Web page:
Two new posts at my university blog

Now the fall semester is underway, I’m making more extensive use of my other blog, housed at the Landing, Athabasca U’s social network. I’ve just written two posts there on different subjects.

“On Black British science fiction” is a post that’s developed in response to a question that arose on the SFRA listserv, about the perceived dearth of Afro-British writers working in SF. My answer to this (following critics like Kodwo Eshun, Paul Gilroy, and others) is that the preponderance of the black diasporic SF imaginary gets invested in music production.

The other post is fitting enough for the start of the semester: it’s about the course syllabus as a kind of contract – and about whether enough students understand this, and how educators might help them to do so. This post has drawn a few comments from students and educators alike – and a few tweets as well, including this reply:

Is it just me, or is this an unusually public statement on the subject from a university administrator? I’m not sure what to make of it.

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2 responses to “Two new posts at my university blog

  1. I think the problem with referring to a syllabus as a contract is that it is written by non-lawyers. Seriously. If you’re going to make the syllabus the contract, it should be subject to the same kind of scrutiny as a business contract. Keep calling it a contract, or build that culture of it being a contract, and eventually profs and students will end up in small claims court.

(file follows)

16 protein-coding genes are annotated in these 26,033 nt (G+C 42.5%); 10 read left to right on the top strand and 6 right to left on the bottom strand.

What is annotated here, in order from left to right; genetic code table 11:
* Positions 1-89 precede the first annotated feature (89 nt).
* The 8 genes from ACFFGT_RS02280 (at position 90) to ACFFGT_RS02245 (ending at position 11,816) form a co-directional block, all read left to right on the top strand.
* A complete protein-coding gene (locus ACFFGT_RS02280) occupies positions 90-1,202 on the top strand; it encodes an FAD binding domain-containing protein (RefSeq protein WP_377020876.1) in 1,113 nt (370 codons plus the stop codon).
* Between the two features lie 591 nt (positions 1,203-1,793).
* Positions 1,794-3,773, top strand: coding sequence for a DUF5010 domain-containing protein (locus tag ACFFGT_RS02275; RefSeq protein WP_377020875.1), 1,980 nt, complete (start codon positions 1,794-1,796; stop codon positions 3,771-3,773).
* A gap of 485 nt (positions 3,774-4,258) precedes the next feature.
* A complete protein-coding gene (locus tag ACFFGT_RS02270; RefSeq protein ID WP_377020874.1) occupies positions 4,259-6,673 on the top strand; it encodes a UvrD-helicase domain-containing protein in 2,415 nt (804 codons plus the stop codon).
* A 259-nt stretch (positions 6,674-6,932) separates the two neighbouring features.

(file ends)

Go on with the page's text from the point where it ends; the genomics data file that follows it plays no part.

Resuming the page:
Moreover, can you actually infer that the student accepts the syllabus as contract? Is registering in the course enough to imply acceptance of the terms and conditions of the syllabus, which you don’t get until you’re in the course? What would it mean if the syllabus was used as a policy or procedural document?

    I don’t know that it’s right to conflate syllabi with contracts. I don’t think it’s the right language to use.

    • Maybe it’s more of a social contract 😉

      It may not be written in hardcore legalese (would you want to read a course syllabus written like that?), but it does represent an institutional agreement, one committed to paper (or pixels) – a statement of terms and conditions, as well as expectations. A contractual sort of document, at least, if not readily recognizable as a capital-C contract in the technical legal sense.

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